Figure 1. The comparison of a difference (Δ) of the rest–activity rhythm parameters between Japan and Thailand.
during winter in Japan. For the participants who were
monitored throughout the Japanese seasons, the fragmentation score during winter (e.g. median IV ±
interquartile range (IQR): 0.98 ± 0.31) was under the
1.10 cut-off value for IV (Kodama et al. 2016).
Although few reports are available regarding seasonal
characteristics examined using nonparametric methods, one possibility is that the fragmented rest–activity
rhythm over the 24 h profile might be higher during
the winter, as possibly supported by the Nakanojo
study in which older adults exhibited relatively low
step counts and physical activity amounts under or
over 3 metabolic equivalents (METs) as measured
using an accelerometer during winter, with values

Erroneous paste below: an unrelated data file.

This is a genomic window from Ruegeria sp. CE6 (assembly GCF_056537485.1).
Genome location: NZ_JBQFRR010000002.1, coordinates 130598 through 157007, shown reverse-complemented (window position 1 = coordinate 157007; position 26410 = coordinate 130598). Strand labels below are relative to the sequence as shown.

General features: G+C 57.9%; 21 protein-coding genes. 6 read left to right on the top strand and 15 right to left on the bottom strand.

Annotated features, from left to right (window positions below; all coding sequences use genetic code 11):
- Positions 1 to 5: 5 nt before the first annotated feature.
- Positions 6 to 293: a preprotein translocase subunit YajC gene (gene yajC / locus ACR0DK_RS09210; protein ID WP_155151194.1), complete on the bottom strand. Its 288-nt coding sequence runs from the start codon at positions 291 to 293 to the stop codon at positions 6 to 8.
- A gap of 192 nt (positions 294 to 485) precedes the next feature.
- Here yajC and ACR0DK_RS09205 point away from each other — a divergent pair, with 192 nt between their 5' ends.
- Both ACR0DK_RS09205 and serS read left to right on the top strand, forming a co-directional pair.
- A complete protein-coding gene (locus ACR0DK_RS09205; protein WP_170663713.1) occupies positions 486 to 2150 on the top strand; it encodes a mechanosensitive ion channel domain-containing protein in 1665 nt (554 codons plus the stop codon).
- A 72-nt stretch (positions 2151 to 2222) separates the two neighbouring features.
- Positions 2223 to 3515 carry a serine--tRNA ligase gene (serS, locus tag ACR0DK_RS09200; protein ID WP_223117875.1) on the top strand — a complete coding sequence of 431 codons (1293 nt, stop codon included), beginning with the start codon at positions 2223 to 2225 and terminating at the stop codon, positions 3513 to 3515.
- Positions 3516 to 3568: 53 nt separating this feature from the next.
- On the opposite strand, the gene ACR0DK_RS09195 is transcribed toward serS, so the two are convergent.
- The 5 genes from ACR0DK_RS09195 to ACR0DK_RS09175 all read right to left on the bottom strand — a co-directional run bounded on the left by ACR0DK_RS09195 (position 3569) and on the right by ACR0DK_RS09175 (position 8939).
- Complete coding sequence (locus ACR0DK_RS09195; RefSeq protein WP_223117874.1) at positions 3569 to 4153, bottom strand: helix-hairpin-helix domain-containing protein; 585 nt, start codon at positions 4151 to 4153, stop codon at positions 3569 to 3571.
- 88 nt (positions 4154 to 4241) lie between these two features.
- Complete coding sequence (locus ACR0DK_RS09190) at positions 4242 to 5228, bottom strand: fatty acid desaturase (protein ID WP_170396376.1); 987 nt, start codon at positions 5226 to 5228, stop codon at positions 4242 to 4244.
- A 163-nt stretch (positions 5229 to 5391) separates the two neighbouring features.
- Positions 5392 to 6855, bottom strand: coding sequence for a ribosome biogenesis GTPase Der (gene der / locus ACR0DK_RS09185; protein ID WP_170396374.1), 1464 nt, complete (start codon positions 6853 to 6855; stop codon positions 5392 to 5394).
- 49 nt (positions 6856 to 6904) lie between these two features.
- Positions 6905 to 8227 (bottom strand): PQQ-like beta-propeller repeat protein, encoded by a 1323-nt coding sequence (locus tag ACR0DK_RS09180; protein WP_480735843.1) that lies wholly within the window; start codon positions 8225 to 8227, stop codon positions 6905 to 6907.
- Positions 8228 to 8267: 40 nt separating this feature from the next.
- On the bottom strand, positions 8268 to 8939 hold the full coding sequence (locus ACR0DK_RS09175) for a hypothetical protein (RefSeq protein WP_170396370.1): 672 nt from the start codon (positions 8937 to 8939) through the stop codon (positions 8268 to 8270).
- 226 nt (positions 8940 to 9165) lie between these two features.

peaking in spring or autumn (Yasunaga et al. 2008).
As shown in Figure 1, the greater seasonal variation
(i.e. ΔIV) in IV values in Japanese participants also
suggests that the fragmented rest–activity rhythm
over the 24 h profile should be carefully observed in
Japanese older people during winter. Furthermore,
since the L5 values over the 24 h profile generally
mean the levels of activity during the nighttime, our
results suggest that the levels of activity during the
nighttime are higher during summer, and the higher
values of L5 on summer may be characterized in
Japanese older people living in a community.
Though a paucity of material is available on our findings, some studies have reported that an increase in L5
values may express a marked trait of the sleep–wake
cycle in older adults (Huang et al. 2002) and a state of